Tuesday, June 15, 2010

Report: US policy on North Korea nukes halfhearted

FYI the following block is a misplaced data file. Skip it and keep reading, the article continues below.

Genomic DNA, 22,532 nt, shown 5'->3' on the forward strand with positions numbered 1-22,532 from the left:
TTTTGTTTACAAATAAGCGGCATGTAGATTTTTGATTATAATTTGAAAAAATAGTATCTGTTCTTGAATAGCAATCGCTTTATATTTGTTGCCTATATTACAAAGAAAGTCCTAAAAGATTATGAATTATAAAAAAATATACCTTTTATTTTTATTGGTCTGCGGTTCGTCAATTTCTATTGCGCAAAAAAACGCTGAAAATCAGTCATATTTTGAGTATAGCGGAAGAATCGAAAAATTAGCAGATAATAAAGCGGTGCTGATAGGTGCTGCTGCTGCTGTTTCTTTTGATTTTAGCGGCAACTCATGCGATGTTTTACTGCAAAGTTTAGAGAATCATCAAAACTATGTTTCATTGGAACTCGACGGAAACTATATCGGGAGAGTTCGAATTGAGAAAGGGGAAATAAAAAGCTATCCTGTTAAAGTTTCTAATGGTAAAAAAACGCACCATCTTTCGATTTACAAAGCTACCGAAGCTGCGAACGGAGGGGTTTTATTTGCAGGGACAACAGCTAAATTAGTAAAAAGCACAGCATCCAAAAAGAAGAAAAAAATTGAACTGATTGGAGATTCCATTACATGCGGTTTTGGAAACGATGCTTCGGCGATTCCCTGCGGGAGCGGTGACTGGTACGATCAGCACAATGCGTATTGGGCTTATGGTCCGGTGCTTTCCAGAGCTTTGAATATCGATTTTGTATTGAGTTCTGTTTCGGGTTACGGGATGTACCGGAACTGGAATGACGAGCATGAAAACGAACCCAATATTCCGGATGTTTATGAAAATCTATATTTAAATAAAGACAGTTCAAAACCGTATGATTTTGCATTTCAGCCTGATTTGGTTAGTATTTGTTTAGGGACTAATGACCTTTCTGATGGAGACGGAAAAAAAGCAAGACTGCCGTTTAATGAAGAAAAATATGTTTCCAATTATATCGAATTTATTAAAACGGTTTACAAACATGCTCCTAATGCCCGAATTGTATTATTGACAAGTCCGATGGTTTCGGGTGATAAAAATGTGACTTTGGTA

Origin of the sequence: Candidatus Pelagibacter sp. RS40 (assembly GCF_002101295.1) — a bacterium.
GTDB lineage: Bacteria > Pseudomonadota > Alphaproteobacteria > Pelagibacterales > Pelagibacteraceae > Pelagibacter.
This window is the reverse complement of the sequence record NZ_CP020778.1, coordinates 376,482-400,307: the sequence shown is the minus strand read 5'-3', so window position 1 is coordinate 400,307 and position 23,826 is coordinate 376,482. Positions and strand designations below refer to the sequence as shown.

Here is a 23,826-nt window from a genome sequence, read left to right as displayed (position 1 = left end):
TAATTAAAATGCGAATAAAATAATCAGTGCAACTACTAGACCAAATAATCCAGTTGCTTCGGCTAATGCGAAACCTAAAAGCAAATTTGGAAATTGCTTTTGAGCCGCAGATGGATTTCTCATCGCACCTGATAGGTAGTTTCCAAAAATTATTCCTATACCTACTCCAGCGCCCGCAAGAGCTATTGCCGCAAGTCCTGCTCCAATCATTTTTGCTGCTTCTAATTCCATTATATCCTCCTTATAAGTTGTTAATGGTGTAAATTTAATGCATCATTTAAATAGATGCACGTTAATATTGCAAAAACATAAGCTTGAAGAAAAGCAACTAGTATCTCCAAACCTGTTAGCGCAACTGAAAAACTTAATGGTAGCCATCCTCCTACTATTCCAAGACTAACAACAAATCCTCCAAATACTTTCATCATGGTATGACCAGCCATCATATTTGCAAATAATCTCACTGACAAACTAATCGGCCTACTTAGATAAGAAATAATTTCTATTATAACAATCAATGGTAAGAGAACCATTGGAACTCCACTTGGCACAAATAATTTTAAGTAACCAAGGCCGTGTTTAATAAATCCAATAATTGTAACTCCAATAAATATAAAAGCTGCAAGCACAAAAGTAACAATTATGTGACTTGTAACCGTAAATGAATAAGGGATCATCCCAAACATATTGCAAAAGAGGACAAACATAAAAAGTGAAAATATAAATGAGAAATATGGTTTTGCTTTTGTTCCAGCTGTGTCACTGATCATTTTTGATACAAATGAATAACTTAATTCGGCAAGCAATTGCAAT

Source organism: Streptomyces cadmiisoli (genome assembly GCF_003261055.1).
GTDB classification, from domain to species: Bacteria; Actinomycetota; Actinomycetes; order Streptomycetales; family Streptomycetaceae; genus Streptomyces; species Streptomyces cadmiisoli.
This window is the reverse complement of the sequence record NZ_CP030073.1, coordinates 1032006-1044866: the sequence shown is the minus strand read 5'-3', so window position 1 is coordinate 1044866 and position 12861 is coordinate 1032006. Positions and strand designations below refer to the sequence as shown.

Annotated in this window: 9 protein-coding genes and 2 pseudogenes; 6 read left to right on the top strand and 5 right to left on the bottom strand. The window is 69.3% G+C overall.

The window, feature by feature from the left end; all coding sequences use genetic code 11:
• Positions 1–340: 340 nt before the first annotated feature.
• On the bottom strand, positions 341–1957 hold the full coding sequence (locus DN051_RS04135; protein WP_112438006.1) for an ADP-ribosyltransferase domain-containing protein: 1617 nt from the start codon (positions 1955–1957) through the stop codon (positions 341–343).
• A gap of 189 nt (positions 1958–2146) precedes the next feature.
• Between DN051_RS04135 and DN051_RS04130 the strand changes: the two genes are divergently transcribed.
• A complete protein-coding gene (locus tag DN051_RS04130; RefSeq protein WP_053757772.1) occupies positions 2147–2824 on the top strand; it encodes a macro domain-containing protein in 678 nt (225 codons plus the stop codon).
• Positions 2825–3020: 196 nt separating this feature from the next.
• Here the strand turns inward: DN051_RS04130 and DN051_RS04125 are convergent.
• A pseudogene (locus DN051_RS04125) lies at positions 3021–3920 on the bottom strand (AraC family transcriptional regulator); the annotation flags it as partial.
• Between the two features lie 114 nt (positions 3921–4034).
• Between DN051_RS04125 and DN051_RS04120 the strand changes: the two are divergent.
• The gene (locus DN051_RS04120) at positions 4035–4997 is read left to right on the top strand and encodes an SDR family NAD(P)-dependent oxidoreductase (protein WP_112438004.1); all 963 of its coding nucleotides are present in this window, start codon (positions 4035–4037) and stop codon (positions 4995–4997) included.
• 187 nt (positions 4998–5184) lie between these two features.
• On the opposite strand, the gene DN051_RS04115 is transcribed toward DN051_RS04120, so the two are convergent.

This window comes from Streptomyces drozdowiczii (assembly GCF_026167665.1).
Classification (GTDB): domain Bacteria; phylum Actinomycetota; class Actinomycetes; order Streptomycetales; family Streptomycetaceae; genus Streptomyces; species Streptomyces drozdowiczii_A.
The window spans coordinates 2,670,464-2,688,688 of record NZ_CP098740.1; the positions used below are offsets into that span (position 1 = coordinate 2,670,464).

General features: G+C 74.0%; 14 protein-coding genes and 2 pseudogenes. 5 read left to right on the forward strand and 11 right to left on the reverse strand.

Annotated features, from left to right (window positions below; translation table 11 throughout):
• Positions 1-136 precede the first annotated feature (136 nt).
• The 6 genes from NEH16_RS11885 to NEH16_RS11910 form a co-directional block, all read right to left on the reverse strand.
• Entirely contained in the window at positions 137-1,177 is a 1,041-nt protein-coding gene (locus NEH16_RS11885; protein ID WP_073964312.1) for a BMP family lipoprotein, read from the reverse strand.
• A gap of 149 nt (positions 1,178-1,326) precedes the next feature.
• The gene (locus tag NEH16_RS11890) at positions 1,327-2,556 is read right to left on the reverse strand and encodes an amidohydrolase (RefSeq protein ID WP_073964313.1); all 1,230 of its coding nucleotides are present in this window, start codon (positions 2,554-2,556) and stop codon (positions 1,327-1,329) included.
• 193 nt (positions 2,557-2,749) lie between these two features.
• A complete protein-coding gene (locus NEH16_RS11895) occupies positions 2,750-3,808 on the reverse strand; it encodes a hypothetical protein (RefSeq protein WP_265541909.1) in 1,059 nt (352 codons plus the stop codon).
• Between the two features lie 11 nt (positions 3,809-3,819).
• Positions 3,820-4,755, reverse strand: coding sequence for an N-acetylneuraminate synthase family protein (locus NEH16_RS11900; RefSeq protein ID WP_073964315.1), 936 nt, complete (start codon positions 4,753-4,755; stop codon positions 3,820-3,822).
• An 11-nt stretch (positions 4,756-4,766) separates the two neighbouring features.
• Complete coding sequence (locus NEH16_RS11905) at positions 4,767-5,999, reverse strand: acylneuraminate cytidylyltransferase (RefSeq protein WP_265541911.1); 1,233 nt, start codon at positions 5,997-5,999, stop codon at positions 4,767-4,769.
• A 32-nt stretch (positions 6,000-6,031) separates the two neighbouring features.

By FOSTER KLUG- Associated Press Writer June 15, 2010 12:11am EDT WASHINGTON — A muddled U.S. strategy on confronting North Korea's nuclear ambitions could lead to acceptance of the North as an atomic power, according to a report being released Tuesday by a leading American think tank. The Center on Foreign Relations report calls the Obama administration's efforts to rid North Korea of its nuclear weapons programs vague and halfhearted. Several U.S. envoys divide responsibilities for pressuring the North on nuclear negotiations, human rights and sanctions enforcement, the report says, "with no clear evidence that these discreet missions are backed by a sense of urgency or priority at senior levels in the administration." The report comes amid high tensions on the Korean Peninsula over an international investigation's finding that a North Korean torpedo sank a South Korean warship in March, killing 46 sailors. South Korea wants the U.N. Security Council to punish North Korea for the attack. North Korea denies responsibility and says any punishment would trigger war. The ship sinking complicates already strained diplomatic efforts to get the North to give up its nuclear programs. Six-nation nuclear disarmament talks stalled after Pyongyang's furious reaction to earlier international rebukes of North Korean missile and nuclear tests. A vague timeframe for getting North Korea to abandon its nuclear aspirations, the report says, risks a U.S. policy that "will result in acquiescence to North Korea's nuclear status as a fait accompli." The State Department didn't immediately respond to a request for comment. The report's chairs were John Tilelli Jr., commander of U.S. forces in Korea during the Clinton administration, and Charles "Jack" Pritchard, a special envoy for negotiations with North Korea early in the George W. Bush administration and an adviser on Asia in the Clinton administration. The report contrasts the strong words the Obama administration aims at the North with what it calls "halfhearted" U.S. actions to deal with the nuclear standoff. "The Obama administration's current approach does not go far enough in developing a strategy to counter North Korea's continuing nuclear development or potential for proliferation," the report says. The United States and China are urged to work together on North Korea. Failure to do so, the report says, could jeopardize U.S.-Chinese cooperation in other areas; those include efforts to deal with global warming, Iran's nuclear program and trade and economic matters. The report also notes widespread pessimism that negotiations will get North Korea to voluntarily give up its nuclear programs, "especially given that no state that has conducted a nuclear test has subsequently reversed course without a change in political leadership." The North conducted nuclear tests in 2006 and 2009. The six-nation disarmament negotiations are the best framework for forcing change in the North, the report says, but officials "may in the end find it necessary to apply non-diplomatic tools such as sanctions or even military measures." One of the report's task force members says in dissent that the current U.S. policy isn't halfhearted but is instead "pragmatic and prudent." Stanley Owen Roth, vice president of international government relations for Boeing Company, says it allows the United States to work on missile negotiations and other matters "without raising either expectations or tensions."

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